Taku Sugimoto - Italia (2001)

For some years now, I've had a lot of trouble relating to the work of Japanese guitarist, improviser and composer Taku Sugimoto (杉本拓). He seems to be disappearing into a black hole of theoretical concerns, and the resulting music is more often than not too dry, too absent to connect with. There was a time though when his playing was a lot less hesitant, a lot more spirited and soulful. To hear that Sugimoto, you need only return to such masterpieces as his solo album 'Opposite' (1998 HatNoir), or 'The World Turned Upside Down' (2000 Erstwhile, an improv trio with Keith Rowe and Günter Müller), or some of his duos with Kevin Drumm or Annette Krebs.
'Italia' marks something of a transitional phase. Released in 2001 (and for years now impossible to find), it was also the first release on French label A Bruit Secret, they of the design even more minimal than the music. Four years later they would release 'Principia Sugimatica', which is unlistenable (well, almost completely inaudible) to me; apparently they'll stick with him however far he's willing to go. I gave up on 'Principia' immediately, but the concert recordings from Bologna and Milan that make up 'Italia' can captivate me. In the words of Dan Warburton: 'The music is, for the most part, exceedingly quiet, nearly empty (the word is more appropriate than "minimal," and Sugimoto's recent work has become even emptier), but once the ear becomes attuned, it's delicate, fleet (surprisingly active in places), melodic, and extremely beautiful.'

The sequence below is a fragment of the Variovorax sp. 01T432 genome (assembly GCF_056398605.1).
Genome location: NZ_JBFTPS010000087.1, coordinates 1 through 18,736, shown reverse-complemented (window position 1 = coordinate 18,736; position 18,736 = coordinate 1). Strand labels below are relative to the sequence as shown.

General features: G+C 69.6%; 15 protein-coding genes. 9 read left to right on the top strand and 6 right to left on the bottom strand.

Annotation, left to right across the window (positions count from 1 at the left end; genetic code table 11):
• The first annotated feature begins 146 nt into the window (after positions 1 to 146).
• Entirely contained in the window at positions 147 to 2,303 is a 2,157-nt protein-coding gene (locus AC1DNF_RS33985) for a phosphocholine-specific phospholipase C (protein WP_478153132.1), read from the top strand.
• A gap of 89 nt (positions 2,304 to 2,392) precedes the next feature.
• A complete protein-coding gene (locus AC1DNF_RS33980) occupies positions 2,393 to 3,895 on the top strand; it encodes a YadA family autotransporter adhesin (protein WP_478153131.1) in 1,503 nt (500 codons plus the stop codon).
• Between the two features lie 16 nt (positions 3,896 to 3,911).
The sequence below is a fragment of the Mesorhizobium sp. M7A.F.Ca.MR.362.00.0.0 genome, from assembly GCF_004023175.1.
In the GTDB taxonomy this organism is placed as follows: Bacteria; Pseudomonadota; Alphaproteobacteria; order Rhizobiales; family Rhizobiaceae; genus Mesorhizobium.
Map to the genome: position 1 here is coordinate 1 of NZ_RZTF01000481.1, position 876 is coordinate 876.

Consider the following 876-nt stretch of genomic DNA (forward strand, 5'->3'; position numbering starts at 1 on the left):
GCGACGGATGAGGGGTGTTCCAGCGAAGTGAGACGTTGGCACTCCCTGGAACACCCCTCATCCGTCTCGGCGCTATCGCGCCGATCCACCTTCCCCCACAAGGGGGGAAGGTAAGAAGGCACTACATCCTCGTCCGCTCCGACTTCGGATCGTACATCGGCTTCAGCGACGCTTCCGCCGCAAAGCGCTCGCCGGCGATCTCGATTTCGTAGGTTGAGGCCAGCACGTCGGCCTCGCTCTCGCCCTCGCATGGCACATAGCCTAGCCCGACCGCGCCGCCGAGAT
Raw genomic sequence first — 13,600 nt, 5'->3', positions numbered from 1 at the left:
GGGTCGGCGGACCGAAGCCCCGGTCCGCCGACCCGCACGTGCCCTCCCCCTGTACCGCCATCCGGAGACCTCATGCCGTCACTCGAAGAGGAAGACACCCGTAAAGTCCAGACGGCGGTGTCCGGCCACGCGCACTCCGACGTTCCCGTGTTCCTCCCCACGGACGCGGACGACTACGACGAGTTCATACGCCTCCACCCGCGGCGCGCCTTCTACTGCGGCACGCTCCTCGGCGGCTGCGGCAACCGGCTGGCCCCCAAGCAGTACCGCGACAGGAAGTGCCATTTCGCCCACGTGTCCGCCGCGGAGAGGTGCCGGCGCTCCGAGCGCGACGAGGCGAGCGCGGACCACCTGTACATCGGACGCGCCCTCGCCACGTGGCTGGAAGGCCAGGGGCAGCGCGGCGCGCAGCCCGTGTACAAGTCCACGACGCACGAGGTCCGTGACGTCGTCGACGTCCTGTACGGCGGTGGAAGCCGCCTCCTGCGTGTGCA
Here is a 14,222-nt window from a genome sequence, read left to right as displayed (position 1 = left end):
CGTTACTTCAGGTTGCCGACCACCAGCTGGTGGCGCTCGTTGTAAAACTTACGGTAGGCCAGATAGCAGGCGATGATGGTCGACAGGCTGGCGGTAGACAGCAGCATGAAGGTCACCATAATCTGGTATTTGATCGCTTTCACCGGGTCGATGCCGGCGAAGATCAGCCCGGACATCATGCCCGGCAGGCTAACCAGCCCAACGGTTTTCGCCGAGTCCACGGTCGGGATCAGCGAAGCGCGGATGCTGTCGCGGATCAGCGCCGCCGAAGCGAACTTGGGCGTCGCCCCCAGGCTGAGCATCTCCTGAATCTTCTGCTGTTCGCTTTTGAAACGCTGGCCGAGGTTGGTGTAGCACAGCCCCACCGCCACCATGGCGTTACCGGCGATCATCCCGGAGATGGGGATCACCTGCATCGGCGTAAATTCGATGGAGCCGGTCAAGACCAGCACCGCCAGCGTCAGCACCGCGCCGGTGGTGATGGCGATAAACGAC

1. So when a musician goes in a direction you don't like, it's because they were drawn into "theoretical concerns"? Interesting evasion.

  2. Interesting wilful misrepresentation of what I wrote.